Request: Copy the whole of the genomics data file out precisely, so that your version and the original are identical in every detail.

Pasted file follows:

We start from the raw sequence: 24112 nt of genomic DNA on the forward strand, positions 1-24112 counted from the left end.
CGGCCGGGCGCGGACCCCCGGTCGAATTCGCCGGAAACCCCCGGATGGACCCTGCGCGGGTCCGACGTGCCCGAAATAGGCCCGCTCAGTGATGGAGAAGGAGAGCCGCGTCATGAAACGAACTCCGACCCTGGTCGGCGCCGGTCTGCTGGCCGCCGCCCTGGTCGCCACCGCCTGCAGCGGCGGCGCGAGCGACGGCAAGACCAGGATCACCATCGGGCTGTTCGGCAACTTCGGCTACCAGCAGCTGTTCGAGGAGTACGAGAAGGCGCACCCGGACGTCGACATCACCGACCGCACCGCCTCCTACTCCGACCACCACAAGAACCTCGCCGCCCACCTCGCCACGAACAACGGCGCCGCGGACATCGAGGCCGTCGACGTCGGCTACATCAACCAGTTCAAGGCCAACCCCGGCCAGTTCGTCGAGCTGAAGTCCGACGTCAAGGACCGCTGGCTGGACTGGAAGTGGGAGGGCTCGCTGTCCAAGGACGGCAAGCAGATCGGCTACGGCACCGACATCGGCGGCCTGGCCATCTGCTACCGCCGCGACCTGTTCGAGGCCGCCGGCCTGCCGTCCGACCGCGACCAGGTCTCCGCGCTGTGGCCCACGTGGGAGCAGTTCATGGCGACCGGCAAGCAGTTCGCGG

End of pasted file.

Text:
We start from the raw sequence: 24112 nt of genomic DNA on the forward strand, positions 1-24112 counted from the left end.
CGGCCGGGCGCGGACCCCCGGTCGAATTCGCCGGAAACCCCCGGATGGACCCTGCGCGGGTCCGACGTGCCCGAAATAGGCCCGCTCAGTGATGGAGAAGGAGAGCCGCGTCATGAAACGAACTCCGACCCTGGTCGGCGCCGGTCTGCTGGCCGCCGCCCTGGTCGCCACCGCCTGCAGCGGCGGCGCGAGCGACGGCAAGACCAGGATCACCATCGGGCTGTTCGGCAACTTCGGCTACCAGCAGCTGTTCGAGGAGTACGAGAAGGCGCACCCGGACGTCGACATCACCGACCGCACCGCCTCCTACTCCGACCACCACAAGAACCTCGCCGCCCACCTCGCCACGAACAACGGCGCCGCGGACATCGAGGCCGTCGACGTCGGCTACATCAACCAGTTCAAGGCCAACCCCGGCCAGTTCGTCGAGCTGAAGTCCGACGTCAAGGACCGCTGGCTGGACTGGAAGTGGGAGGGCTCGCTGTCCAAGGACGGCAAGCAGATCGGCTACGGCACCGACATCGGCGGCCTGGCCATCTGCTACCGCCGCGACCTGTTCGAGGCCGCCGGCCTGCCGTCCGACCGCGACCAGGTCTCCGCGCTGTGGCCCACGTGGGAGCAGTTCATGGCGACCGGCAAGCAGTTCGCGG